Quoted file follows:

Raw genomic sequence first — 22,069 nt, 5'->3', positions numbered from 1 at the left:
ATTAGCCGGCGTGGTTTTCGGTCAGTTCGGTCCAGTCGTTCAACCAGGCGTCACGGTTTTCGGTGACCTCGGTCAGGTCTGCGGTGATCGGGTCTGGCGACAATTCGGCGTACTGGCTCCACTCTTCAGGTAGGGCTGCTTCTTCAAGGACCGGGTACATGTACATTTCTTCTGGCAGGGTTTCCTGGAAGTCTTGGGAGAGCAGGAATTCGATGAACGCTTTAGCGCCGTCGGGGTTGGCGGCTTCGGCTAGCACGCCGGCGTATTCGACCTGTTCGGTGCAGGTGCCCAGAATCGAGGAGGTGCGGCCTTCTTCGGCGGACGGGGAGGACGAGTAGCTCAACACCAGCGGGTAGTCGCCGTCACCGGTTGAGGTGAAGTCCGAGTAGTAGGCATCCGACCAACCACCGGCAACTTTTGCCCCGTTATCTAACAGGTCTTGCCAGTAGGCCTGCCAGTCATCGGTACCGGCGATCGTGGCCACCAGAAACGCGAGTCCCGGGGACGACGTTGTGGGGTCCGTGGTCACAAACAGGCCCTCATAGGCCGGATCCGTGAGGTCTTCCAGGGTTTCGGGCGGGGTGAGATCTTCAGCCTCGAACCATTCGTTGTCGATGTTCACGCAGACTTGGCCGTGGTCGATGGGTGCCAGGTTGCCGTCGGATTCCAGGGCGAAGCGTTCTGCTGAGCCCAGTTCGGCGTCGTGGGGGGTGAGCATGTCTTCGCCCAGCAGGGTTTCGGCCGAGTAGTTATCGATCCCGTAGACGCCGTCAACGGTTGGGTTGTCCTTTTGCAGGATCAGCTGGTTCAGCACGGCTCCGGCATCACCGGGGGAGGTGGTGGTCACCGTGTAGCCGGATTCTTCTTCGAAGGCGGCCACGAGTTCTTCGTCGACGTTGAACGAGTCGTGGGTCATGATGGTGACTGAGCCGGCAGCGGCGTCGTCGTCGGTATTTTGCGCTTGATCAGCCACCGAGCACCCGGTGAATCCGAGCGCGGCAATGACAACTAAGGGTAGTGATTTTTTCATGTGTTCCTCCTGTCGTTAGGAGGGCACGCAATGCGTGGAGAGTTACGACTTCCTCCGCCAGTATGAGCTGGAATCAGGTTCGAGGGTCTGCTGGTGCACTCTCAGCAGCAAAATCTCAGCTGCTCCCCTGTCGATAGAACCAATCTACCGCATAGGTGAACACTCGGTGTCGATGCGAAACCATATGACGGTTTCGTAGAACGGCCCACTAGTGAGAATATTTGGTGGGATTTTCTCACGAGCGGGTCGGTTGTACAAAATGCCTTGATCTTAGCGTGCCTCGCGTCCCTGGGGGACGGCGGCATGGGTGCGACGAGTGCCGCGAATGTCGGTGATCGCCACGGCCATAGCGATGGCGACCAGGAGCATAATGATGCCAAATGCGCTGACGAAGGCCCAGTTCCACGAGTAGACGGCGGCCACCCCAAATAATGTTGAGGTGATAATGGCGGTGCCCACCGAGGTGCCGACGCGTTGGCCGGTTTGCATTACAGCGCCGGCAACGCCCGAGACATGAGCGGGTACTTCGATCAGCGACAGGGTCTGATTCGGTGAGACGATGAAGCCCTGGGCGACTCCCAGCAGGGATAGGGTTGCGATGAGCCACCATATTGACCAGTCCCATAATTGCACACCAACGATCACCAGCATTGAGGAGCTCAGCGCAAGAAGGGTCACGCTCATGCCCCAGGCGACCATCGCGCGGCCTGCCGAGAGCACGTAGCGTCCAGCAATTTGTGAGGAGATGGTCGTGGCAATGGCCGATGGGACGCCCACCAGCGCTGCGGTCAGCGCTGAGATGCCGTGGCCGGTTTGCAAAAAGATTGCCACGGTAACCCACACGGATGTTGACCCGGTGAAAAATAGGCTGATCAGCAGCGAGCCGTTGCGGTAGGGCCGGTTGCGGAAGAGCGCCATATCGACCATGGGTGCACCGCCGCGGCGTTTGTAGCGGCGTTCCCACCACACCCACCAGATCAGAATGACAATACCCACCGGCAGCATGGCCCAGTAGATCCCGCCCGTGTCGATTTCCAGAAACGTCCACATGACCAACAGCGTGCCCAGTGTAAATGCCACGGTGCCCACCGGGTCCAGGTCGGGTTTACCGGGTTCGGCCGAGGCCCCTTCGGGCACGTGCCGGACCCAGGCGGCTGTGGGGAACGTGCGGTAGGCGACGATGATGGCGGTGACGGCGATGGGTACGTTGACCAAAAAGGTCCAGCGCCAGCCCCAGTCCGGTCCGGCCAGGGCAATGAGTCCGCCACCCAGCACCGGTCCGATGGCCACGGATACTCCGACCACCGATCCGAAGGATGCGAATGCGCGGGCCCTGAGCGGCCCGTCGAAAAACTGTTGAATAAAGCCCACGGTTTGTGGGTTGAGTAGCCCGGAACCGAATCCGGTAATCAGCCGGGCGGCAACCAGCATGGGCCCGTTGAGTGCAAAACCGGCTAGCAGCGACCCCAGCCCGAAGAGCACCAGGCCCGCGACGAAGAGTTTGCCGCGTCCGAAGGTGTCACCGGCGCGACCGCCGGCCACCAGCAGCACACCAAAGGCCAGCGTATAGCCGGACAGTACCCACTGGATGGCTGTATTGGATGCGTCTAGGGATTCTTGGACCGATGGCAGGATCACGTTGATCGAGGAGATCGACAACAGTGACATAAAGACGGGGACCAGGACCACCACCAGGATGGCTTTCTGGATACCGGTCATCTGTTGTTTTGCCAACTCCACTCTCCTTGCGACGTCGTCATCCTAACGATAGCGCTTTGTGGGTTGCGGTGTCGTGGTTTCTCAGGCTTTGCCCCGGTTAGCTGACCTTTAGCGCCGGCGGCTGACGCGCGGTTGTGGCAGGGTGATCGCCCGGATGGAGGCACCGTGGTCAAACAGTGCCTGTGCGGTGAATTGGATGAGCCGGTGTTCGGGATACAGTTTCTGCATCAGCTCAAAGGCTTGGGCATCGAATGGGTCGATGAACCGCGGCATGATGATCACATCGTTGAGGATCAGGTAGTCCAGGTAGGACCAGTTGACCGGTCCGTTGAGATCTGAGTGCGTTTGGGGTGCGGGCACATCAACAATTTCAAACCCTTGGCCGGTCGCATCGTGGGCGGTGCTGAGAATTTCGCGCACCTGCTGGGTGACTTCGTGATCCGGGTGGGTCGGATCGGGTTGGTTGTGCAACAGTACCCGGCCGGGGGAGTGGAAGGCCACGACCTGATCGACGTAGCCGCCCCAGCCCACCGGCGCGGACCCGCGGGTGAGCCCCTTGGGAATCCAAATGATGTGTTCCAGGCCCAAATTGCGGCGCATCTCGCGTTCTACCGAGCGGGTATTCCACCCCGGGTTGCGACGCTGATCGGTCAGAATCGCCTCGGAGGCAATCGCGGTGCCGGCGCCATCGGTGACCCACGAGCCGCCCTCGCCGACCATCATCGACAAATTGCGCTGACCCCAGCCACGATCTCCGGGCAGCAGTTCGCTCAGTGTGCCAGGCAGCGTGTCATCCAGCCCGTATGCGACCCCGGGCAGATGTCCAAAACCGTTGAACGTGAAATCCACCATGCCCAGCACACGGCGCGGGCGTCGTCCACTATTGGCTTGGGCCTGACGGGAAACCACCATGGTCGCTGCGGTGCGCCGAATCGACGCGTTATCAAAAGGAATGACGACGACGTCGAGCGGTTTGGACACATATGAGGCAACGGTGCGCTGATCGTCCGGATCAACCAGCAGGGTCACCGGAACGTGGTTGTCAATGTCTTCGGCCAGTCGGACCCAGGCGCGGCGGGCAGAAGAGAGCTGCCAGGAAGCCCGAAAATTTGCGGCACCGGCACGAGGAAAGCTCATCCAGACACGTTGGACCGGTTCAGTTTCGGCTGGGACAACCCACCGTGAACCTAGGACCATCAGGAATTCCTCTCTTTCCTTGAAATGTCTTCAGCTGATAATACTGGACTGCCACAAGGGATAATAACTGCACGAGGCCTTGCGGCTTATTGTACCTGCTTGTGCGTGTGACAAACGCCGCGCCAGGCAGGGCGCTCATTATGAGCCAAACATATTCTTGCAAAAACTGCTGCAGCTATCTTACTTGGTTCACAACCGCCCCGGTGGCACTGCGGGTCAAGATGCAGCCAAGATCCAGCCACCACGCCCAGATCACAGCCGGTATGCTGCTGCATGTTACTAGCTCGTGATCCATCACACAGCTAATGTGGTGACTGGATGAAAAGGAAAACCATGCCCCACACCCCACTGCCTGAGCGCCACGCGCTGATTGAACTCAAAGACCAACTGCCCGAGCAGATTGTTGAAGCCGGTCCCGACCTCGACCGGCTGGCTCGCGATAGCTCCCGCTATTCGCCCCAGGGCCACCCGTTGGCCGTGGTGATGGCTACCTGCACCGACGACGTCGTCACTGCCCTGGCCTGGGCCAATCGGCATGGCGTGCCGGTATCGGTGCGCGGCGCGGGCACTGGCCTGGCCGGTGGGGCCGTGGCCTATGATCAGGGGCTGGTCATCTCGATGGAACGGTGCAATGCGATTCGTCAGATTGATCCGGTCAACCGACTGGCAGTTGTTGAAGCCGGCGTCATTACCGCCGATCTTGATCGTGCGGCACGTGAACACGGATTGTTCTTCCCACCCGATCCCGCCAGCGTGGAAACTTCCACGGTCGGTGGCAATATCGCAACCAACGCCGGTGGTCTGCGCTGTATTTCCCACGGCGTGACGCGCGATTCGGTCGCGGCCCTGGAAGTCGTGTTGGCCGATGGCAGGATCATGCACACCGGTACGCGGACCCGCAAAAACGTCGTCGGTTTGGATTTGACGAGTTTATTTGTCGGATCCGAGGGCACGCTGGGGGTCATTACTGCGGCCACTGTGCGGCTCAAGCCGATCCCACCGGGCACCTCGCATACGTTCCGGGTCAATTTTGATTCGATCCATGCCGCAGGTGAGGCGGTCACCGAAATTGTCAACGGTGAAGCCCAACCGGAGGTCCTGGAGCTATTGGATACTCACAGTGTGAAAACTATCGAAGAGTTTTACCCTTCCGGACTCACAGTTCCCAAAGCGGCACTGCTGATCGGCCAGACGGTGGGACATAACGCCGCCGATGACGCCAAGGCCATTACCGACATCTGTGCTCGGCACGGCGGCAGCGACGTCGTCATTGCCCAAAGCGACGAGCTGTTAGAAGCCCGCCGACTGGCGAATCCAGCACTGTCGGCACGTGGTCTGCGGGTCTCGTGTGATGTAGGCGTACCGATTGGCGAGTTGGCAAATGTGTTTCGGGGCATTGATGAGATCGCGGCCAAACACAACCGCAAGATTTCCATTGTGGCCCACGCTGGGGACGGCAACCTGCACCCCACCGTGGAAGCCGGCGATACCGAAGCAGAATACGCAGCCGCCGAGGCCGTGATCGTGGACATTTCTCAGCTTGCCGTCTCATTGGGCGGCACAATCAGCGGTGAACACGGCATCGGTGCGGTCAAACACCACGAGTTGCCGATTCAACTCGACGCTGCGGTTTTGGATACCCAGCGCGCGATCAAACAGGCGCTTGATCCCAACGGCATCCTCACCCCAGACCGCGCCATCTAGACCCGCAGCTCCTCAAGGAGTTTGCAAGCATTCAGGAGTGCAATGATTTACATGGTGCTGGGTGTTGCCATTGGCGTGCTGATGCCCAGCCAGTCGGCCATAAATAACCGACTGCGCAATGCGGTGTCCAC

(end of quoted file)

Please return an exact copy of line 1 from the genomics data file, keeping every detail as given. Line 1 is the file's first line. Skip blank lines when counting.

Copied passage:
Raw genomic sequence first — 22,069 nt, 5'->3', positions numbered from 1 at the left: